Why the Brazil PMI confirms a downward spiral (Part 1)
The latest PMI placed Brazil under the 50 point line, signaling contraction
The latest Brazilian PMI (purchasing managers index) confirmed the weakness in the economy. The headline index fell below the 50 point neutral growth line, posting a steep drop to 48.5 from 50.4 in June.
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PMIs are useful indicators of a country’s economic health. Brazil (EWZ) has a very large industrial sector, and its rich resources drive both its manufacturing sector and its exports. So Brazil’s PMI is a great way to gauge the direction its economy will take.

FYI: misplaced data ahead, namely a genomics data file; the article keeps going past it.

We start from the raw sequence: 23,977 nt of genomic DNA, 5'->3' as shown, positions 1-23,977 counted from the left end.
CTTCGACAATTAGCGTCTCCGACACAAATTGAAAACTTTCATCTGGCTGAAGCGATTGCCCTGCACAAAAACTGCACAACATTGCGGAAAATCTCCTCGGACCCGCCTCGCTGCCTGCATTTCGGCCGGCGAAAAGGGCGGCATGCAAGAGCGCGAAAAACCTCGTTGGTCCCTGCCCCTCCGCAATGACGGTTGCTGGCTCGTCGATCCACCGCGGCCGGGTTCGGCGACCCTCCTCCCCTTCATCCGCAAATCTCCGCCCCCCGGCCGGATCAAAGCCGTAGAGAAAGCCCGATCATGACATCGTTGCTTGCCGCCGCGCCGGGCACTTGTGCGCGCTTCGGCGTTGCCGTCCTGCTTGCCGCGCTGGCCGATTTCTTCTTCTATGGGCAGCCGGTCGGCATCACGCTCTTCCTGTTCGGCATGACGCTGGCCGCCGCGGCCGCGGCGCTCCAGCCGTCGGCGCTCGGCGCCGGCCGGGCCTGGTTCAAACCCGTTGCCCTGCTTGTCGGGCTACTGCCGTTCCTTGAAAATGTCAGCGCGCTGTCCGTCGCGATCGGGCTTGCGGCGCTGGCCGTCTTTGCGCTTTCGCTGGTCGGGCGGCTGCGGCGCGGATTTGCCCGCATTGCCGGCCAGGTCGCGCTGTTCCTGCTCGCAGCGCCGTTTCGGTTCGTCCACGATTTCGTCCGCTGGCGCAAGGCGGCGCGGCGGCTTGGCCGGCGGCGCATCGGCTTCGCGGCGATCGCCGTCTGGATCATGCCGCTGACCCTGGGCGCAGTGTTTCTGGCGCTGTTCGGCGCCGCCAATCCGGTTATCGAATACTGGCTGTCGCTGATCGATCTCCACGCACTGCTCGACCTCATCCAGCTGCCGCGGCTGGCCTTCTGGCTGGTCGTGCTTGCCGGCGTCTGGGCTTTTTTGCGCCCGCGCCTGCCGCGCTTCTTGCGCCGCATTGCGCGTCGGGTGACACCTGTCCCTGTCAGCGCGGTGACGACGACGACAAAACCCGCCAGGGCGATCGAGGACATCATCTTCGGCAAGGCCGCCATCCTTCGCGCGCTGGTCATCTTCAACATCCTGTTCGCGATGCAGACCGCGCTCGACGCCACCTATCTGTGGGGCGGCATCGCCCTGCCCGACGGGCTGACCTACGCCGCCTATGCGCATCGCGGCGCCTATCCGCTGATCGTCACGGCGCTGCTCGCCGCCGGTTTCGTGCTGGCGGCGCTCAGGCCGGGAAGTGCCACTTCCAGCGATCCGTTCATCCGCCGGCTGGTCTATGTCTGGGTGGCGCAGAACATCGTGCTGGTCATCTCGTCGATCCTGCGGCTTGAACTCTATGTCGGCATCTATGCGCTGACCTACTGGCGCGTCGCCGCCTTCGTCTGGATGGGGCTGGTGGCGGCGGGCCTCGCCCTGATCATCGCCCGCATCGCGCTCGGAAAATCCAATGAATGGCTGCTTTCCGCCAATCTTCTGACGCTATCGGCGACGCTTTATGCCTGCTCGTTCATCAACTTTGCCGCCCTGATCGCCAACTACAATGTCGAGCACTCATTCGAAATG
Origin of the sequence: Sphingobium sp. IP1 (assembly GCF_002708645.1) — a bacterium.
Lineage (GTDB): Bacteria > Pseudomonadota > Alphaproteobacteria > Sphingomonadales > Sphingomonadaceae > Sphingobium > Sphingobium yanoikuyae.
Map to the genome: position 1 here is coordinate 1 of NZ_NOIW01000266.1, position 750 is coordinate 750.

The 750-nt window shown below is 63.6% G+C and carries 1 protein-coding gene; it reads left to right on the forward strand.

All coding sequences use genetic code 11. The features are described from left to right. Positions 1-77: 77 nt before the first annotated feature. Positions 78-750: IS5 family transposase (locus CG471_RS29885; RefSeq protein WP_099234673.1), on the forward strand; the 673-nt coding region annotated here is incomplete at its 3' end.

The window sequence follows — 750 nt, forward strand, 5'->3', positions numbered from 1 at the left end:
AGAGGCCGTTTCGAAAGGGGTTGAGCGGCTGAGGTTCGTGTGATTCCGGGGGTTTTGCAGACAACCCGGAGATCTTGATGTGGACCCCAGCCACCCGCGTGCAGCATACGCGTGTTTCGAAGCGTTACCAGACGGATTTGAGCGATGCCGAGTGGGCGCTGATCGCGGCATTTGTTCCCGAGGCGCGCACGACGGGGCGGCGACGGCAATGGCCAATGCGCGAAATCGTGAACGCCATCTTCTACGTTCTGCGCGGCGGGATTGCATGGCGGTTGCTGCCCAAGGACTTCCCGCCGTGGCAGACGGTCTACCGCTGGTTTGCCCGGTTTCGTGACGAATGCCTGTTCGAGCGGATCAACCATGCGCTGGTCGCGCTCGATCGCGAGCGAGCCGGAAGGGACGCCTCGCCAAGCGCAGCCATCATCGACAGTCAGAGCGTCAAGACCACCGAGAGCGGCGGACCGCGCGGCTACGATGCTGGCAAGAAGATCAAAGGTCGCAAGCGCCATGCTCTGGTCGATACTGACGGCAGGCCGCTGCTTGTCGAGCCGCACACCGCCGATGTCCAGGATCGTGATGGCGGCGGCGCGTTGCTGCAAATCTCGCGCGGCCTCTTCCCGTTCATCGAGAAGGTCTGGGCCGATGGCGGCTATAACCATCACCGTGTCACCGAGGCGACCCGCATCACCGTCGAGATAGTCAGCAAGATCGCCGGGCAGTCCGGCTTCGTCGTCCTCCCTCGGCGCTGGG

The July PMI is now at a 13-month low, sending a strong signal to investors after crossing the 50 point line.
Andre Loes, HSBC’s chief economist for Brazil, stated:
“The July HSBC Brazil PMI shows that economic activity in the manufacturing sector contracted for the first time since September 2012. The headline index fell from 50.4 in June to 48.5 in July, with output, new orders and export orders all below the 50 water-line. The loss of momentum observed in recent months evolved into an actual weakening of economic conditions, with negative implications for the next quarters.”
In this series, we’ll discuss details on the areas of weakness.
- Production and new orders (Part 2)
- Inventory and inflation (Part 3)
- Drivers of market return (Part 4)
- Implications for investors (Part 5)
Continue to Part 2: Production and new orders